Tuesday, November 30, 2010

Prince Caspian by C. S. Lewis

Prince Caspian

by C. S. Lewis
published 1951
completed November 2010

I'm a little behind on my reading schedule for Narnia Week, but I finally finished Prince Caspian tonight.  It begins with the Pevensie children waiting at a train station in England on their way back to boarding school.  They are suddenly transported to a strange land.  They later discover that it is Narnia in ruins, hundreds or maybe thousands of year after they left, while it has only been a year's time in England.  Narnia is barely recognizable and they have found that they have returned to help restore Narnia to how it once was, and place Prince Caspian as the rightful king.

I was a tad underwhelmed by this one, I'm sad to say.  It read quickly, but while reading the middle section of them travelling through the woods, my eyes started to glaze over.  Not much really happens, but the magical world is still wonderful.  I love the quirky characters.  I think Reepicheep was my favorite of the new characters--the incredibly courageous mouse.  I love how Peter evolved in this book.  He seemed to mature into a brave leader.  I love Lucy and her interactions with Aslan.  It took great strength for her to stand up to the others to do what she knew was right.

As a mom, I'm glad that I'm reading The Chronicles of Narnia so that I can share it with my children.  I wish I had read it as a child because I think I would have appreciated it more.  It is written to a younger audience.  It is still a worthwhile read.  Now that I've read it I can watch the movie!  I imagined Prince Caspian a little younger, but I won't complain about having to look at Ben Barnes for two hours.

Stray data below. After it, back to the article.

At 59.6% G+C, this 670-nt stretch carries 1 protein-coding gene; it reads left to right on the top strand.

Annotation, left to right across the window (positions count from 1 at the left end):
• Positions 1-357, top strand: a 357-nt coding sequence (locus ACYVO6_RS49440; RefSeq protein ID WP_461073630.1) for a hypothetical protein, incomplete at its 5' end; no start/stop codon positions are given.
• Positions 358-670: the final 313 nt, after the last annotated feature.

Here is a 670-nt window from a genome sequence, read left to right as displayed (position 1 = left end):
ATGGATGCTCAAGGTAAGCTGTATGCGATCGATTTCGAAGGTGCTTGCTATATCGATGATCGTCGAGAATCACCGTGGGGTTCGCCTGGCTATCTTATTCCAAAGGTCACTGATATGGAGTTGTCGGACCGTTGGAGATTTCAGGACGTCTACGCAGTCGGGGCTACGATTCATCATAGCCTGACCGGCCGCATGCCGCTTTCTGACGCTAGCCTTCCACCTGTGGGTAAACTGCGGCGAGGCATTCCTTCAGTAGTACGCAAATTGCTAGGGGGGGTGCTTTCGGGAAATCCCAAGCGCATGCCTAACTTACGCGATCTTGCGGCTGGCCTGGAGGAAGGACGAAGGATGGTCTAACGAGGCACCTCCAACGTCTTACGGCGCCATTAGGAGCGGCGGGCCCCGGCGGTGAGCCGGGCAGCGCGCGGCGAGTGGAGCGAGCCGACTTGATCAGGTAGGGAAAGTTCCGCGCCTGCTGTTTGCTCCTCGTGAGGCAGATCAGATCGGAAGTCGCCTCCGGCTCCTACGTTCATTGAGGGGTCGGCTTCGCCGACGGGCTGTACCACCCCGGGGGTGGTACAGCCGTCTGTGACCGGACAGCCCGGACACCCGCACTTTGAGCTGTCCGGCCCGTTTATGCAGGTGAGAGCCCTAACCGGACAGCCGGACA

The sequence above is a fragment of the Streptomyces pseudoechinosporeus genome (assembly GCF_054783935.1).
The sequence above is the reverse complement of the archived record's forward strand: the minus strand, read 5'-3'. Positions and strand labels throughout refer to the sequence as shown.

1. I find the worldbuilding fun, but a little weak–comes from years of fantastical experience, I guess. :)

  2. Clare--I don't read much fantasy so I'm a little out of my element here. I think the drawback for me is that the primary audience is children. It's pretty simple, which isn't bad, but I'm just looking for more. :)

  3. This was one of my three least favorites of the 7 when I was a child. (Although, of course, I still loved it). My favorite part is the incremental discovery of where they are and just what ruins they have stumbled upon. Which, by the way, I was sadly disappointed by in the movie (I don't exaggerate much when I say the scene went something like this: "I wonder who used to live here? I think maybe it was us!") although I'm just like you about Ben Barnes. ;) I also agree about Caspian's age.

  4. Kathy--The discovery that the ruins were where they once lived was a great part of the book. That's disappointing that they glossed over it in the movie.